The iconic Antarctic environment has captured the imagination of scientists for many years. Until a few decades ago, that frontier mostly remained inaccessible to women because of the challenges many women continue to face in participating in STEMM (science, technology, engineering, math, and medicine) careers.
Fast forward to November 2019, when I was one of 100 women in STEMM to embark on a voyage to Antarctica, the largest such expedition in history. We were oceanographers, physicists, educators, engineers, botanists (me!), biochemists, medical specialists, biogeochemists, wildlife guardians, anthropologists, surgeons, and veterinarians, and we represented 33 countries. But we all shared a common goal: to create a world where decisions are made with equity, evidence-based science, and legacy in mind.
The Antarctic expedition was the culmination of a year-long global leadership training program for women in STEMM called Homeward Bound. Over 10 years, this groundbreaking initiative aims to provide a global team of 1,000 women with increased leadership capabilities, experience promoting visibility in academia and industry, and a skillset to influence policy and decision-making that shapes our planet. By leveraging the unique and diverse leadership styles and efficacy of women, Homeward Bound’s goal is to ensure that the future of STEMM reflects the diversity of the human population and benefits from the talents and strengths of women.
The three-week Antarctic expedition provided a unique opportunity to bring diverse minds together in a setting that inspired reflection and growth in a way that few others can. In addition, through landings on the Antarctic Peninsula, the team experienced firsthand the impacts of climate change, including melting sea ice (salt water) and ice sheets (fresh water) and changes in penguin colony size and distribution resulting from warming waters and lost ice.
What was the trip like, you may be wondering? The expedition ship departed from Ushuaia, Argentina, regarded as the southernmost city in the world, and traveled over 36 hours through the Drake Passage. We then encountered our first icebergs, albatrosses, and humpback whales as we crossed over the Antarctic Convergence, where the warmer waters from the Pacific, Atlantic, and Indian Oceans meet the cold waters of the Southern Ocean and Antarctica. This is also an area of great marine productivity, which contributes to the diversity and abundance of wildlife, especially during the warmer months of spring and summer.
The sun never sets in Antarctica at that time of year but rather does a little circle in the sky. This provided ample opportunities to devote to leadership training, networking, and learning, core to the heart of the Homeward Bound program and experience. In fact, most days were spent engaged in intensive sessions, conversations, and development.
The leadership training content was delivered by faculty with expertise in strategic planning, visibility, and constructive conversations, with a focus on the integration of personal and professional selves to effect meaningful change. A session with Musimbi Kanyoro, Ph.D., president and CEO of the Global Fund for Women from 2011 to 2019, provided unparalleled opportunities to learn from and work with a woman who has made an important impact on the global stage.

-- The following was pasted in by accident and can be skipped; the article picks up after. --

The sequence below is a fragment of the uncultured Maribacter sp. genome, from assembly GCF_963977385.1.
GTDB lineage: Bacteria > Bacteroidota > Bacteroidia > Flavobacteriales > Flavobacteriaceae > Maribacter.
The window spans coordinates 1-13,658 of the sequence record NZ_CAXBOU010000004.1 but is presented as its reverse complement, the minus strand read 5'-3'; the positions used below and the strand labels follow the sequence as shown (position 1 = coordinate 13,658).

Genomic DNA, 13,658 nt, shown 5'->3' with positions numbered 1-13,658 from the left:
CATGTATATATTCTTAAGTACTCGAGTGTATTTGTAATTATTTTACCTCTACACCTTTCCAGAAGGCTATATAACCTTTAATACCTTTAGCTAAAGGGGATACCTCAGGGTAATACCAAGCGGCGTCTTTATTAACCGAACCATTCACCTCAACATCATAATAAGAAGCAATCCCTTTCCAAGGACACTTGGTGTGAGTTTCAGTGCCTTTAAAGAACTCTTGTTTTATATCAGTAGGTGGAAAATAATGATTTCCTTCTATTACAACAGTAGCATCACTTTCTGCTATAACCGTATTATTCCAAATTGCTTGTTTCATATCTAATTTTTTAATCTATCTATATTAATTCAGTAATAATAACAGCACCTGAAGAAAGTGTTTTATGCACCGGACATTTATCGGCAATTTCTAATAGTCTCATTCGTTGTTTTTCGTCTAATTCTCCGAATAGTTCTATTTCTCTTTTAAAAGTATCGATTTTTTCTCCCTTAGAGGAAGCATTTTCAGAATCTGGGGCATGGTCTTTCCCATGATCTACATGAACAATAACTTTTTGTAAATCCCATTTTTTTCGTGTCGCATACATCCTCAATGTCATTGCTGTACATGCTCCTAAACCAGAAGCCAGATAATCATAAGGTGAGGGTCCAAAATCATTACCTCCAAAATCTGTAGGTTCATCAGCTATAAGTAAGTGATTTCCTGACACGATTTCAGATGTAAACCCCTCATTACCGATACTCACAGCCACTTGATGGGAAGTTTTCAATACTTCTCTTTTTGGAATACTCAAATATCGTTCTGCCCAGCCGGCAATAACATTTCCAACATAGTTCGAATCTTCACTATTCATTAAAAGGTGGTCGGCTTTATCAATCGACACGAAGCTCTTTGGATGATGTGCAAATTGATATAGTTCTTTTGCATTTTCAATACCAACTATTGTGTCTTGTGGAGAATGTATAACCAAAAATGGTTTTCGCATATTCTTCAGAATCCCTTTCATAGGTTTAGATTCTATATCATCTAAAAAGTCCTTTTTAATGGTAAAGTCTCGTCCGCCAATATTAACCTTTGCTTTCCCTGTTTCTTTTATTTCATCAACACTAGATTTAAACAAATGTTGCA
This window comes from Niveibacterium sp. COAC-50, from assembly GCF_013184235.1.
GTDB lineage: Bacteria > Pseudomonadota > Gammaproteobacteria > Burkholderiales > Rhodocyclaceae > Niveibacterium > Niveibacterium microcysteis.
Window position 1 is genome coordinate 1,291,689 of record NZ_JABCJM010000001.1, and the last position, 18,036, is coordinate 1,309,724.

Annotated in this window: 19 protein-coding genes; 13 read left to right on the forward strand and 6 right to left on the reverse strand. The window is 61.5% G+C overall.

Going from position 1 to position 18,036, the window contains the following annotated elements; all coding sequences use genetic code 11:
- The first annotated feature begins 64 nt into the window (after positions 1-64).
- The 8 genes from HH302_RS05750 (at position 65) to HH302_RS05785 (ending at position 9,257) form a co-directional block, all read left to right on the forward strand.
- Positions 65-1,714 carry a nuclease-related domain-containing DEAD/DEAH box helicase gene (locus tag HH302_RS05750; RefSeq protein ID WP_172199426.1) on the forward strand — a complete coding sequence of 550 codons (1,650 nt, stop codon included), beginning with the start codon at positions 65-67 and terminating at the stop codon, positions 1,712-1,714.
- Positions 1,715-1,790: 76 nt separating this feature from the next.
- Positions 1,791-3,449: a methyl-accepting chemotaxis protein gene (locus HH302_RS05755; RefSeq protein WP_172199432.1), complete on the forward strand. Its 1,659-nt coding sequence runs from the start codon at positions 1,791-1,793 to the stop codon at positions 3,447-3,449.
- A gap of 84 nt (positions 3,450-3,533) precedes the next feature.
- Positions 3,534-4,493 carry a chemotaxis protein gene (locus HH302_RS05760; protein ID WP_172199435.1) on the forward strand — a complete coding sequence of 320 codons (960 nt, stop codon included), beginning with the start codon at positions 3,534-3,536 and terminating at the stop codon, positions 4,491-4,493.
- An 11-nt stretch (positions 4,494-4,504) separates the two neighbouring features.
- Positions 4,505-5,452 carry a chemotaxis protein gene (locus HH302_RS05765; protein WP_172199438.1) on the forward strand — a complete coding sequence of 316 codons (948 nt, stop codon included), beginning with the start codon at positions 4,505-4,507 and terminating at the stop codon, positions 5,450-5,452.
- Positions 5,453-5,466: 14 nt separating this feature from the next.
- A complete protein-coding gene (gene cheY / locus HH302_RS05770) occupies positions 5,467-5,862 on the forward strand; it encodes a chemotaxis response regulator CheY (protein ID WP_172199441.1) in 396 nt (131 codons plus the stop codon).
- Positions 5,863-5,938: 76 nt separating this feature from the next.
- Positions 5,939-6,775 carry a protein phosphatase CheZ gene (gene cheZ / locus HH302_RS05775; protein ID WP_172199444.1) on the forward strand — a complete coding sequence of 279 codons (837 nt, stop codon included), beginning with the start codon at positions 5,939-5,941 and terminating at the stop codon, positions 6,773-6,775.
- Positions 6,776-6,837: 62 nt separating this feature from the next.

There were also daily opportunities to be immersed in the landscape and to reflect. Part of each day involved zodiac travels to land and around icebergs. We visited two scientific research stations (China’s Great Wall Station and Argentina’s Carlini Station), hiked glaciers, saw gentoo, Adélie, and chinstrap penguin colonies, as well as breeding groups of seals including Weddell, elephant, crabeaters, and one leopard seal, which the penguins were careful to avoid. Expedition staff provided natural history and geologic context during the trip and described research underway to better understand the impacts of climate change on the biotic and abiotic environment. Antarctica is crucial to regulation of the earth’s climate and is one of the most sensitive places to climate change. The Antarctic peninsula is one of the fastest warming places on the globe, with record highs recorded in the last few weeks.
For a botanist, though, a major highlight of the voyage was seeing the only two flowering plants that grow on the entire continent growing side by side. Small in stature due to the harsh conditions, Antarctic hairgrass (Deschampsia antarctica) and Antarctic pearlwort (Colobanthus quitensis) were both starting to grow with the retreating snow and warmer temperatures that spring brought.
What did the expedition teach me? As a young scientist, I looked up to mentors who’ve come before me, who saw potential in me even when I didn’t. Those relationships, connections, and experiences are essential to encouraging someone to pursue a career in STEMM. I now feel a deep responsibility to help make the path easier for those who follow. I also recognize that gender diversity is just one component of the diversity that has been lacking from STEMM historically. I want to ensure that achieving our goals is not inhibited by the constraints of implicit or explicit bias.
Homeward Bound is equipping me with the tools to achieve these goals, and in turn, I’m committed to transferring what I learn to help those who come next. My experiences have connected me to people in ways I never could have anticipated. I’ve sought out and been invited to share what I’ve learned with people of all ages and, in my role as a scientist, colleague, and graduate adviser through the Garden's partnership with Northwestern University, I hope that my efforts make the path forward easier for those who have historically been excluded or struggled to find their place in STEMM.